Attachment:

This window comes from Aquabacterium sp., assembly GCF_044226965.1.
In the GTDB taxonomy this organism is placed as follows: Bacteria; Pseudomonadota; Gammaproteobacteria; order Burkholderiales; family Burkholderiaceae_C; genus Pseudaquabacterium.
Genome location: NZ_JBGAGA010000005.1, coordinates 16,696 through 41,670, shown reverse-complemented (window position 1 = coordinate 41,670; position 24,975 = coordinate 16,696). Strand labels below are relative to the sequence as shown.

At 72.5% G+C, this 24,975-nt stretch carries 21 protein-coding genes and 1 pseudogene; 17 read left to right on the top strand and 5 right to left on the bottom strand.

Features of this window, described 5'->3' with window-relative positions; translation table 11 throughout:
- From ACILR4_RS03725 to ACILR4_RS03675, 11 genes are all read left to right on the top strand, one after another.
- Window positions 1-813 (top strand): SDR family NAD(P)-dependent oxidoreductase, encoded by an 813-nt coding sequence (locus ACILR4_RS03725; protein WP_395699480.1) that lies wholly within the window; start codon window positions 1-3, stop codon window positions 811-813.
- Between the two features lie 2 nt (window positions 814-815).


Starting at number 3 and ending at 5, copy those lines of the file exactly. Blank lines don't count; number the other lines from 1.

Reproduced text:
Genome location: NZ_JBGAGA010000005.1, coordinates 16,696 through 41,670, shown reverse-complemented (window position 1 = coordinate 41,670; position 24,975 = coordinate 16,696). Strand labels below are relative to the sequence as shown.

At 72.5% G+C, this 24,975-nt stretch carries 21 protein-coding genes and 1 pseudogene; 17 read left to right on the top strand and 5 right to left on the bottom strand.

Features of this window, described 5'->3' with window-relative positions; translation table 11 throughout: